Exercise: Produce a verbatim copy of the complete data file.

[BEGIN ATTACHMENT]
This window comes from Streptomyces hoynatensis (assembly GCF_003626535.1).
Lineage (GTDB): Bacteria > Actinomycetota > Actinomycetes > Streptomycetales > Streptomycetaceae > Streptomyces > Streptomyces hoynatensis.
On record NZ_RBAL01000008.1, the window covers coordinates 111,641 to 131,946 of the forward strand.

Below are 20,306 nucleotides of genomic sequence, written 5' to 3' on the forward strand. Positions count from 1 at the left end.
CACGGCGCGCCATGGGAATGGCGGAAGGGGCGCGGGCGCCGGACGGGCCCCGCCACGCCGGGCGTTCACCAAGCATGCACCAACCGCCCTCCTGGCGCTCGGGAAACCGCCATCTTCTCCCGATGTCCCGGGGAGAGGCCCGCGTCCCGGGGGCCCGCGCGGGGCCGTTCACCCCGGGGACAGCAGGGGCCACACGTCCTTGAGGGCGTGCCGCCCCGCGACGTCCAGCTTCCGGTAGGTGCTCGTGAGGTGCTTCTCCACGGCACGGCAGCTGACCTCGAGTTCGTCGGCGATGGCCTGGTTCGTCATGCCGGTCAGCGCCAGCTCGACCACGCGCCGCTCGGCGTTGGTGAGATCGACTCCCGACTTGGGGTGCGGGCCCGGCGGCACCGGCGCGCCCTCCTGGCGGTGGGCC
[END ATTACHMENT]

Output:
This window comes from Streptomyces hoynatensis (assembly GCF_003626535.1).
Lineage (GTDB): Bacteria > Actinomycetota > Actinomycetes > Streptomycetales > Streptomycetaceae > Streptomyces > Streptomyces hoynatensis.
On record NZ_RBAL01000008.1, the window covers coordinates 111,641 to 131,946 of the forward strand.

Below are 20,306 nucleotides of genomic sequence, written 5' to 3' on the forward strand. Positions count from 1 at the left end.
CACGGCGCGCCATGGGAATGGCGGAAGGGGCGCGGGCGCCGGACGGGCCCCGCCACGCCGGGCGTTCACCAAGCATGCACCAACCGCCCTCCTGGCGCTCGGGAAACCGCCATCTTCTCCCGATGTCCCGGGGAGAGGCCCGCGTCCCGGGGGCCCGCGCGGGGCCGTTCACCCCGGGGACAGCAGGGGCCACACGTCCTTGAGGGCGTGCCGCCCCGCGACGTCCAGCTTCCGGTAGGTGCTCGTGAGGTGCTTCTCCACGGCACGGCAGCTGACCTCGAGTTCGTCGGCGATGGCCTGGTTCGTCATGCCGGTCAGCGCCAGCTCGACCACGCGCCGCTCGGCGTTGGTGAGATCGACTCCCGACTTGGGGTGCGGGCCCGGCGGCACCGGCGCGCCCTCCTGGCGGTGGGCC